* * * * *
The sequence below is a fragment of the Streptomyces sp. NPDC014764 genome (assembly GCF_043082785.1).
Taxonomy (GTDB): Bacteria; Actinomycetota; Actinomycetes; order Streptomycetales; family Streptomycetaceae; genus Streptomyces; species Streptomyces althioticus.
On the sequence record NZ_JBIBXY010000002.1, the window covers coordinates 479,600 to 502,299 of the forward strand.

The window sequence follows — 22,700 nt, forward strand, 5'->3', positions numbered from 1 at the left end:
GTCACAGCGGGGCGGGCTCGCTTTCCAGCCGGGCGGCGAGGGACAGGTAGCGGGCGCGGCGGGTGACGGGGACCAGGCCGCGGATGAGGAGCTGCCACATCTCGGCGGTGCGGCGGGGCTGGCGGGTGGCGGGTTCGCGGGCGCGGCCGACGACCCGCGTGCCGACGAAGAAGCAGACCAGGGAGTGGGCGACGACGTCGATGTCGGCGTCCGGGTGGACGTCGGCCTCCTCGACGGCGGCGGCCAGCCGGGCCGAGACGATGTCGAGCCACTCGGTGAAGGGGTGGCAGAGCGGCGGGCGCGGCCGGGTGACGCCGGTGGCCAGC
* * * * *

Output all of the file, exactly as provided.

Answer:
The sequence below is a fragment of the Streptomyces sp. NPDC014764 genome (assembly GCF_043082785.1).
Taxonomy (GTDB): Bacteria; Actinomycetota; Actinomycetes; order Streptomycetales; family Streptomycetaceae; genus Streptomyces; species Streptomyces althioticus.
On the sequence record NZ_JBIBXY010000002.1, the window covers coordinates 479,600 to 502,299 of the forward strand.

The window sequence follows — 22,700 nt, forward strand, 5'->3', positions numbered from 1 at the left end:
GTCACAGCGGGGCGGGCTCGCTTTCCAGCCGGGCGGCGAGGGACAGGTAGCGGGCGCGGCGGGTGACGGGGACCAGGCCGCGGATGAGGAGCTGCCACATCTCGGCGGTGCGGCGGGGCTGGCGGGTGGCGGGTTCGCGGGCGCGGCCGACGACCCGCGTGCCGACGAAGAAGCAGACCAGGGAGTGGGCGACGACGTCGATGTCGGCGTCCGGGTGGACGTCGGCCTCCTCGACGGCGGCGGCCAGCCGGGCCGAGACGATGTCGAGCCACTCGGTGAAGGGGTGGCAGAGCGGCGGGCGCGGCCGGGTGACGCCGGTGGCCAGC